in Southern AfricaZimbabwe

Zimbabwe, border agencies step up efforts to curb illegal immigration

(The Southern African Times) – With cases of illegal immigration between Zimbabwe and South Africa on the rise, authorities in Zimbabwe’s immigration department and other border agencies have strengthened their vetting of travelers to reduce such incidents.

Authorities have stepped up surveillance and screening of travelers at Beitbridge Border Post to restore the stability of the busy inland port of entry.

Illegal immigration has surged at Zimbabwe’s main border and several illegal crossing points along River Limpopo, according to a report by the state-owned Herald newspaper.

Data from the immigration department indicates that about 80 people are intercepted daily while trying to make an illegal border crossing. Furthermore, at least 10 people are stopped from entering Zimbabwe and four are barred from entering South Africa for not complying with COVID-19 protocols. Citizens from 13 countries, eight of them African, had been stopped from entering Zimbabwe.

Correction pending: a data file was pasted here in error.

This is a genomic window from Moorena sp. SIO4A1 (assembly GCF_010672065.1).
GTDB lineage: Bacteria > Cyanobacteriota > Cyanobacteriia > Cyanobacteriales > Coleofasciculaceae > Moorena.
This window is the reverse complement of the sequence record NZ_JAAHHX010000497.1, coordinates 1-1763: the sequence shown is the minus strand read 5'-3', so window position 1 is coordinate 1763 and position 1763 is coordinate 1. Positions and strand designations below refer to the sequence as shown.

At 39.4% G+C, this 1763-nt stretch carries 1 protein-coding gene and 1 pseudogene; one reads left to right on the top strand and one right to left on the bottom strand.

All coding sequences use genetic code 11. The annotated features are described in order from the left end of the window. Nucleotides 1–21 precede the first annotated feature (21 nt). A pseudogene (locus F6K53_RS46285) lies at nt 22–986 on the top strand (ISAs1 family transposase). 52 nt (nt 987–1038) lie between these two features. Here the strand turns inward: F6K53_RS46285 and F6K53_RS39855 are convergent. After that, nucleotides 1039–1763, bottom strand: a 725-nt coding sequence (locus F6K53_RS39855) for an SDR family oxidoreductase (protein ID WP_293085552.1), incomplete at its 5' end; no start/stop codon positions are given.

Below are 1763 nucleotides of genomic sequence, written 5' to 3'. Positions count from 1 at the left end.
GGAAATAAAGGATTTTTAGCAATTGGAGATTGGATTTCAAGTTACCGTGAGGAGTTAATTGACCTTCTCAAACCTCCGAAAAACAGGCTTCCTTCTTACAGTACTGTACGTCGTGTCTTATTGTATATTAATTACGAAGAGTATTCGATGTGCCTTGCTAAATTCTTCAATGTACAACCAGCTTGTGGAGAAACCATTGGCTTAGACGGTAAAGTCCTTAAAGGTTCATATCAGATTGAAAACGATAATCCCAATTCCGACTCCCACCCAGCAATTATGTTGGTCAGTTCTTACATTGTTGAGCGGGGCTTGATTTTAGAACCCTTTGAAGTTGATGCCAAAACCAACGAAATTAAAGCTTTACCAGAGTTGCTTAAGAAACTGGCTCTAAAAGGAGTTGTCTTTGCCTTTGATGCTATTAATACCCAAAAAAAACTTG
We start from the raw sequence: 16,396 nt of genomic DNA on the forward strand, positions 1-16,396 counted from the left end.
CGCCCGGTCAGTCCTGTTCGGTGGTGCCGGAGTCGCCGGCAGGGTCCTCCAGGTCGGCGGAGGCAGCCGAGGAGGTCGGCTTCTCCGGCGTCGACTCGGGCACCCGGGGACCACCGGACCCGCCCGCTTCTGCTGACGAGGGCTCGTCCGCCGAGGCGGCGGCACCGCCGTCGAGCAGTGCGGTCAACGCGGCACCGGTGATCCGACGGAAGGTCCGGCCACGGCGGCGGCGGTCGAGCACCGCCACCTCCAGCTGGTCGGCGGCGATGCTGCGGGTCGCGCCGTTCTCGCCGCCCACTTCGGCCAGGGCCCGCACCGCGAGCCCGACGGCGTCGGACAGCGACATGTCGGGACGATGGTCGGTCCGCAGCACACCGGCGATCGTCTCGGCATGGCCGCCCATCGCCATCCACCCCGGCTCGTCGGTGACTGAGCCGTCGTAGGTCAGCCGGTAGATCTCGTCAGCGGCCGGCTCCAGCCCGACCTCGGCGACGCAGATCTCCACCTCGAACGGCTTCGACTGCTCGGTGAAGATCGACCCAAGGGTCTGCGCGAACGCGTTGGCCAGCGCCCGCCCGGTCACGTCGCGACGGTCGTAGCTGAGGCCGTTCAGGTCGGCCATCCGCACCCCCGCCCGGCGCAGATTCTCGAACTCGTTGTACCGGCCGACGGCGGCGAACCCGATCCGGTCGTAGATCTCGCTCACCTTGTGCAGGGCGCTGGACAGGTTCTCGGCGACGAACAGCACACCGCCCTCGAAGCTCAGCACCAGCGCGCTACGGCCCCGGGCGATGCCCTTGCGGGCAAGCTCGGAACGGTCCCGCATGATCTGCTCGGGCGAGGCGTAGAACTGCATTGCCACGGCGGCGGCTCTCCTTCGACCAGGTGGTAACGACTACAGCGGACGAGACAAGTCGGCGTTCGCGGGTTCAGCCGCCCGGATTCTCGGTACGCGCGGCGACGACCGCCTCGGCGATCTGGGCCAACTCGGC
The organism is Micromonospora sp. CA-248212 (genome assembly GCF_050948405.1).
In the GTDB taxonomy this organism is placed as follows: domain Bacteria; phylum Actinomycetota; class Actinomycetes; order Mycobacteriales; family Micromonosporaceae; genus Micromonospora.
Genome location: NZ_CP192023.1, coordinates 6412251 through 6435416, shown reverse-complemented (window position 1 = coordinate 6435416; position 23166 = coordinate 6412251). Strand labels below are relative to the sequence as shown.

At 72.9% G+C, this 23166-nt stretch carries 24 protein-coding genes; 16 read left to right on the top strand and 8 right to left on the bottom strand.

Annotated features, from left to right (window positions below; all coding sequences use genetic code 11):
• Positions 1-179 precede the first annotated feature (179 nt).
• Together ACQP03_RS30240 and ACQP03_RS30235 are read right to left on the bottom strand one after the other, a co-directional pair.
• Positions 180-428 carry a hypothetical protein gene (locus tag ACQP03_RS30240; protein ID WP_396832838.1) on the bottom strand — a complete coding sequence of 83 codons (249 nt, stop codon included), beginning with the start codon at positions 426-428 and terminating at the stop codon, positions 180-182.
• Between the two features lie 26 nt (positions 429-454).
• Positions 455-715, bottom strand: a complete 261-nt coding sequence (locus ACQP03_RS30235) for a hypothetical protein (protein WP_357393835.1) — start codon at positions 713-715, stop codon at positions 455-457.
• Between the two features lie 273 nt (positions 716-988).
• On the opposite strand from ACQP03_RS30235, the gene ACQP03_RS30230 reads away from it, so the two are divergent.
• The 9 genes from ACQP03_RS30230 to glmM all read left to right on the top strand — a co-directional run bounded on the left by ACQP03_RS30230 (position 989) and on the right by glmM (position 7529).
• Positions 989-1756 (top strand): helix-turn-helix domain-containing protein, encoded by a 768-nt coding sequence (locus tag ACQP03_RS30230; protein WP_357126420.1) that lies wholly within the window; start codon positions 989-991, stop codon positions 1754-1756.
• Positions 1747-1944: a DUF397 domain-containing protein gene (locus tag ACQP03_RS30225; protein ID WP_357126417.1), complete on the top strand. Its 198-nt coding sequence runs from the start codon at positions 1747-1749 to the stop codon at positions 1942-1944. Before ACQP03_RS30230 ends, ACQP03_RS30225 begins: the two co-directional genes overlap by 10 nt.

“In June, we intercepted 214 illegal migrants and 226 in July. We also refused entry to 218 people in those two months,” an immigration official, Nqobile Ncube, said.

Close to 300 illegal migrants were arrested last week during a joint security operation and transferred to the police for further action.

Ncube added that enforcement and compliance teams had been deployed to focus on notorious spots for illegal crossings.

“When Zimbabwe started implementing COVID-19 protocols, passenger traffic through the border was suspended, leaving only commercial cargo, returning residents, bodies for burial and diplomats on government business allowed to use the land border posts. This then saw a number of people who fall out of these categories using illegal crossing points to enter and leave the country through the main border and the Limpopo River.”

The Limpopo usually acts as a natural barrier to attempted illegal crossings, but the drying of its river bed has made it easier for migrants and smugglers to navigate.

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